It’s the new online roleplaying game taking the world by storm, but here’s what you need to know before you let your kids play.
At the time, I did my own little google search and asked my kids about it. I was relieved to hear they had no idea what I was talking about, but that didn’t last long at all as I was soon faced with the same “everyone else plays it” moaning as the other dad had previously mentioned.
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About Among Us
Among Us is a teamwork/strategy game available to download for free on iOS and Android devices. It has been around since 2018, but has recently become one of the most successful games of 2020 after some of the most popular gamers streamed themselves playing it on streaming platform, Twitch.
As a player, you join a game, which auto-fills with people on the internet from around the world. Alternatively, you can co-ordinate to play with friends and fill your own ‘local’ game which requires a password to join. The game begins when all spaces are filled and the app randomly selects a number of “imposters” and allocates the rest of the players as “crewmates”.
If you’re a crewmate, your goal is to figure out who the imposter is before they kill everyone and complete as many of the tasks listed on the screen.
If you’re an imposter, your goal is to kill as many other players as possible without being seen while sabotaging the tasks they’re trying to complete.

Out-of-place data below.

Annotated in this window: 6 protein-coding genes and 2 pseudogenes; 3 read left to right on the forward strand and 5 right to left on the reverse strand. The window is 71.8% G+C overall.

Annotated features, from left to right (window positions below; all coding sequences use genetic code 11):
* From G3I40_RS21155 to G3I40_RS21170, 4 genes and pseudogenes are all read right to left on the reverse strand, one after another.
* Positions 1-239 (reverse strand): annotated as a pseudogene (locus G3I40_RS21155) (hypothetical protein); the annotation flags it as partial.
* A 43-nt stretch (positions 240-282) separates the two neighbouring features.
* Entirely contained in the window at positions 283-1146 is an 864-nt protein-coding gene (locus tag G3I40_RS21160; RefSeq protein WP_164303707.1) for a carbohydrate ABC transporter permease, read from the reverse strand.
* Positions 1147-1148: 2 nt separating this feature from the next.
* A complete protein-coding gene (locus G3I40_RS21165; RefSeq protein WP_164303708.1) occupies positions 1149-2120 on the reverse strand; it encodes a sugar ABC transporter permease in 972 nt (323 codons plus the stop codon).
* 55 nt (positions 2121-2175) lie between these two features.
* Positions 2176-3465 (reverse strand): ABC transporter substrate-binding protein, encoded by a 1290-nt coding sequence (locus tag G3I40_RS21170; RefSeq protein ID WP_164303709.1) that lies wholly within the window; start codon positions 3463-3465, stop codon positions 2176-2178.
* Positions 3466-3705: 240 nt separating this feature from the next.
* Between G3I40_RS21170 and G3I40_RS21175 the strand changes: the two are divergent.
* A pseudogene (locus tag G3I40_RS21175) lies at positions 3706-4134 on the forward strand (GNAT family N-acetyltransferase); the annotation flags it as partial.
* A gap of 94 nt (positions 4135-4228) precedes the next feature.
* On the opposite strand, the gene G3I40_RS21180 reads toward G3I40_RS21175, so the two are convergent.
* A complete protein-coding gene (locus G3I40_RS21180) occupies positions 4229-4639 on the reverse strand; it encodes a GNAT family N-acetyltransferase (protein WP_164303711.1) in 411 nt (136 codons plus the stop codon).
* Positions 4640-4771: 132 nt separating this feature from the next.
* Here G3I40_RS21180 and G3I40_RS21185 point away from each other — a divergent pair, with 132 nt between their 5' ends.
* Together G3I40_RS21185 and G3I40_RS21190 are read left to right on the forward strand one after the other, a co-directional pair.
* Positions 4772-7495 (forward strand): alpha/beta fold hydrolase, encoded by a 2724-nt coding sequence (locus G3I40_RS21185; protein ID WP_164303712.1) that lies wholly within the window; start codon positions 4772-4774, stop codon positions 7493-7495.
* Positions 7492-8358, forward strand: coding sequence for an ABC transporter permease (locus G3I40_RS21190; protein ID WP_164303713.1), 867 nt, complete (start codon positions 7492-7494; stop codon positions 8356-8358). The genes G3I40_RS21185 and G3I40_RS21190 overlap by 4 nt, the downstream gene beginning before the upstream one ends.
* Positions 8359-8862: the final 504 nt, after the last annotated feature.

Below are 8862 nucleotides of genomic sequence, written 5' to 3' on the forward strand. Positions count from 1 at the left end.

You can call yourself anything you like. Source: supplied.
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Games can have one, two or three imposters and everyone is aware of how many there are from the beginning. Regular emergency meetings are called where people can discuss any suspicious behaviour, or when a dead body is reported. You might ask where it was found, who was near it. People will start pointing the finger at each other and then you have a timed window where you can vote for who you think the imposter is, or you can skip the vote if you’re not sure.
People get voted out and you then find out if the voters were correct or not, until the imposter has been discovered or they’ve killed everyone in the game.
Among Us from a parent’s perspective
If I’m ever concerned about content for my kids, I research it online and then either watch or play it myself first. In this case, I checked out the Common Sense Media recommendation that it’s suitable for kids over the age of 10. I also read about what to look out for in Among Us, which was the chat function that is unmoderated. Gamers can also select absolutely anything as their screen name, potentially leaving children open to inappropriate language, and there are items available for purchase, that have absolutely no bearing on gameplay.
I jumped into my first game and quickly felt out of my depth. I clicked on the chat function and it was only seconds before someone asked how old I was. I was using my daughter’s name, which is one of the most common baby names in the last 10 years (Olivia) and I said I was six years old and living in the UK. I did this a few times with differing reactions. Sometimes other kids shared their ages and simply said hi and we got into the game.
While there’s not much time to chat, you can definitely get some conversation going while you’re waiting for voting or for games to start. Like the time I joined ‘hornygirl’ and ‘hornyboy’ only to be laughed at and booted out when I told them I was six years old. The next time I changed my name to ‘Juicy’ (I know… I was tired and failed miserably at putting myself into the brain of a 16-year-old girl), and someone asked me to come, to which I replied “I’m here”… it was not what they were hoping for.